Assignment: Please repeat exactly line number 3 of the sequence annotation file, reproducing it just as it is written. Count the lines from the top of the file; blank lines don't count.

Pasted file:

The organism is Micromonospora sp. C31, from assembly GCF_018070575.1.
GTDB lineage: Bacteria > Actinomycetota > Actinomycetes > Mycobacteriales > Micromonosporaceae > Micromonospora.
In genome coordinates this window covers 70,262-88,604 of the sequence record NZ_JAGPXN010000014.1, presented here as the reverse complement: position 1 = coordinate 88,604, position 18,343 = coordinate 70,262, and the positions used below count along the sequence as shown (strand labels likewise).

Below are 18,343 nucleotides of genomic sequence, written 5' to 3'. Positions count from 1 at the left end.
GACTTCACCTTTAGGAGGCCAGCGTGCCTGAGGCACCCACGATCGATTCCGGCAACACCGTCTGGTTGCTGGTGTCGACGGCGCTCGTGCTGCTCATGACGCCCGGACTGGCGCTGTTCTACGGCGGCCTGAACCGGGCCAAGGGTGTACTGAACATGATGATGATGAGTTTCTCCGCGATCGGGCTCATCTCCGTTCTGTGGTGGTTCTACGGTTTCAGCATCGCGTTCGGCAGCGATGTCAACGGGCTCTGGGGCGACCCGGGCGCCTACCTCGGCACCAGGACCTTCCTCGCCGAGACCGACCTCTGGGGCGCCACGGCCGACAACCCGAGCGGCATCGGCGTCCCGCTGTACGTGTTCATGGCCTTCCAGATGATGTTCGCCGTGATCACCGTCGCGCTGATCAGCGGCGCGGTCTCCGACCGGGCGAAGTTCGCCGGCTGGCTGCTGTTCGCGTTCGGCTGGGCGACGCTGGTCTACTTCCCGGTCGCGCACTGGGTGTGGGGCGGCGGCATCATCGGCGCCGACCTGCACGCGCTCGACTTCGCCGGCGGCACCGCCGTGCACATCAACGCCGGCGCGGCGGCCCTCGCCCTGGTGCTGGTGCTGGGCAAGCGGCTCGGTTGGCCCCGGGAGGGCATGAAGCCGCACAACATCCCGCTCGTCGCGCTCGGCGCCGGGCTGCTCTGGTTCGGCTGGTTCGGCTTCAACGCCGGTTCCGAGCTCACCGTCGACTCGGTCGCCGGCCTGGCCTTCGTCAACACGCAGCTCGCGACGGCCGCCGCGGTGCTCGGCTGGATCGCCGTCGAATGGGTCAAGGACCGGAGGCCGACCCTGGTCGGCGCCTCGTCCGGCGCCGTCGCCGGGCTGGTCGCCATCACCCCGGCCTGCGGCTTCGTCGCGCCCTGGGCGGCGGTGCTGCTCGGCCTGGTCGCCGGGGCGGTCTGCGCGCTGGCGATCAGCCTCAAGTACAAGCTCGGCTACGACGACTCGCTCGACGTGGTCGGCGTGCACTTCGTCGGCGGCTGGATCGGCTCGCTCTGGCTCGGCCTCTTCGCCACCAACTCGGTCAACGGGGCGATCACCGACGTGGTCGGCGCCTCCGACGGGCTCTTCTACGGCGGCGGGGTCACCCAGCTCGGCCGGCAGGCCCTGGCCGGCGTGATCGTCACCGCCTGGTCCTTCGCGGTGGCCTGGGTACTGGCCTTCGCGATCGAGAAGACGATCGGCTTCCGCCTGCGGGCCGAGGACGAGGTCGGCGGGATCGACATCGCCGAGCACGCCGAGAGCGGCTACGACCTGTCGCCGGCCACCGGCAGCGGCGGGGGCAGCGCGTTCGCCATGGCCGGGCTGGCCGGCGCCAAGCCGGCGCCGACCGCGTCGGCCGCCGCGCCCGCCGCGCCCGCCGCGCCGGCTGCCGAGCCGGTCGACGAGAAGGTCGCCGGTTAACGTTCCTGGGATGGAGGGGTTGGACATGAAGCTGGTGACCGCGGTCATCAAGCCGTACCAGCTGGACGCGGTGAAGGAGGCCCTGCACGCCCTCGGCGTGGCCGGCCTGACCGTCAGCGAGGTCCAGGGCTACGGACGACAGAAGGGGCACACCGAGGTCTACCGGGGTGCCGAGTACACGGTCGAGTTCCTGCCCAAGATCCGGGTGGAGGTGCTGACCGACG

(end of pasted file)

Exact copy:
In genome coordinates this window covers 70,262-88,604 of the sequence record NZ_JAGPXN010000014.1, presented here as the reverse complement: position 1 = coordinate 88,604, position 18,343 = coordinate 70,262, and the positions used below count along the sequence as shown (strand labels likewise).